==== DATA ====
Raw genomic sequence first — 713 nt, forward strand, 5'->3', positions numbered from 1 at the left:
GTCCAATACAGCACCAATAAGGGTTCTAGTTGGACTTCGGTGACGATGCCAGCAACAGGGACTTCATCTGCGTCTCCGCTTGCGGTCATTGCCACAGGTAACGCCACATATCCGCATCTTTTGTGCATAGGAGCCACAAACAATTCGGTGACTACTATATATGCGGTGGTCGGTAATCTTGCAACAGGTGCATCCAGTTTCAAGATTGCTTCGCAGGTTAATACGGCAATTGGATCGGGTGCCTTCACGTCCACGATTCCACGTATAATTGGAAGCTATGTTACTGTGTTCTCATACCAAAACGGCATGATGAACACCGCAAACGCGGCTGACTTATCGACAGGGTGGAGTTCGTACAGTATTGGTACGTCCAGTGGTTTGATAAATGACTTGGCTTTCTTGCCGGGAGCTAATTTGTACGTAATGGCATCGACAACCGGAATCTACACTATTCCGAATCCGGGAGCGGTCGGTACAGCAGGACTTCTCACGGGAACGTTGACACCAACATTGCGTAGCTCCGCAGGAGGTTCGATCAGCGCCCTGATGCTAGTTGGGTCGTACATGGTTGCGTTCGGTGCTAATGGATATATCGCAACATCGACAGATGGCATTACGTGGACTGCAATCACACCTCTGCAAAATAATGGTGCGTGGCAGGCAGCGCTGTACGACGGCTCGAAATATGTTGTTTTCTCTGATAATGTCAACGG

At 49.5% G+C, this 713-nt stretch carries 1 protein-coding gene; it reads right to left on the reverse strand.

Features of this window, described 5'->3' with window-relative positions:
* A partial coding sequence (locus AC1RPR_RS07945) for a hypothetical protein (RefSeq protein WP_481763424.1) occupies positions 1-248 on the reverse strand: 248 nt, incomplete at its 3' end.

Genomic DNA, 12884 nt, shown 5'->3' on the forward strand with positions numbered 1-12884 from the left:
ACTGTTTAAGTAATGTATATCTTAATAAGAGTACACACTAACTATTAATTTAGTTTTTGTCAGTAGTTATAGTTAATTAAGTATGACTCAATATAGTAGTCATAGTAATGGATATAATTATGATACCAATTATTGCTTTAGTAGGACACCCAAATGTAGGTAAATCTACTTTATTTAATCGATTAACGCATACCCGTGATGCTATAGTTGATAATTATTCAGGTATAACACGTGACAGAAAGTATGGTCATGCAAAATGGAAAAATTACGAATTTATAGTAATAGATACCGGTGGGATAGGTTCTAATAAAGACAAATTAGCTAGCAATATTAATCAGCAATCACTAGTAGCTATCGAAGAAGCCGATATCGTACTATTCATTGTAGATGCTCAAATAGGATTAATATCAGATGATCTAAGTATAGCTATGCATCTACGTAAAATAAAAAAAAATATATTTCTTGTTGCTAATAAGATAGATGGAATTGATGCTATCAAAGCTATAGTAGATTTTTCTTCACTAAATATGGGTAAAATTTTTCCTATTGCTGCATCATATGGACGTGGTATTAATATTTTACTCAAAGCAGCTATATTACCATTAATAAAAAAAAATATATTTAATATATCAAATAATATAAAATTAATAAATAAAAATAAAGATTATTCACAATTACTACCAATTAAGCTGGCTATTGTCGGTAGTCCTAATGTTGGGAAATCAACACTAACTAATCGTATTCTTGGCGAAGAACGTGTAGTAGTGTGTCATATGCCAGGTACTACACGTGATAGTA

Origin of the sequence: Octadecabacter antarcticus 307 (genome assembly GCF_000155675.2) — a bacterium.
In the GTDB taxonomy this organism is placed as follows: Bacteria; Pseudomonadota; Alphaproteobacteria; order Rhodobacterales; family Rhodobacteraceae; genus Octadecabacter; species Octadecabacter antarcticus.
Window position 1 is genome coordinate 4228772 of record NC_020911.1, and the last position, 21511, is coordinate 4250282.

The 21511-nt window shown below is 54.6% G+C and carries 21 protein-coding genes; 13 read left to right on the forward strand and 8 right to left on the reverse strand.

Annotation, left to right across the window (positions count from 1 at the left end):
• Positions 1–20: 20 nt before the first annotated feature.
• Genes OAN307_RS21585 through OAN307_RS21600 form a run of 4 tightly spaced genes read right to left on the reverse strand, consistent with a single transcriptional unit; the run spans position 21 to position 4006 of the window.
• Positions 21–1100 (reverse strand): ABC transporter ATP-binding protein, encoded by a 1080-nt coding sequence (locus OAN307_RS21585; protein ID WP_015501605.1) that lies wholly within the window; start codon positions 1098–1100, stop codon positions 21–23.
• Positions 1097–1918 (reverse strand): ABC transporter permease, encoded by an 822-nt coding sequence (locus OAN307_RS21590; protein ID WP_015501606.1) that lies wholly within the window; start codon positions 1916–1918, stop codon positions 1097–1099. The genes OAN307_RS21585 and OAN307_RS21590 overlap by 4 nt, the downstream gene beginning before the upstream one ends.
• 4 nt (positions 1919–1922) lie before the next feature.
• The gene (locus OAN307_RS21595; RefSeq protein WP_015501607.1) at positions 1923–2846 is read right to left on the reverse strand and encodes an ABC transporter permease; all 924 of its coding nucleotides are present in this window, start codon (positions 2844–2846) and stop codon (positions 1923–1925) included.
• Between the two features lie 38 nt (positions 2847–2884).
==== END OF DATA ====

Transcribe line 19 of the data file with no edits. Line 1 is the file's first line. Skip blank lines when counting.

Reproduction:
• Between the two features lie 38 nt (positions 2847–2884).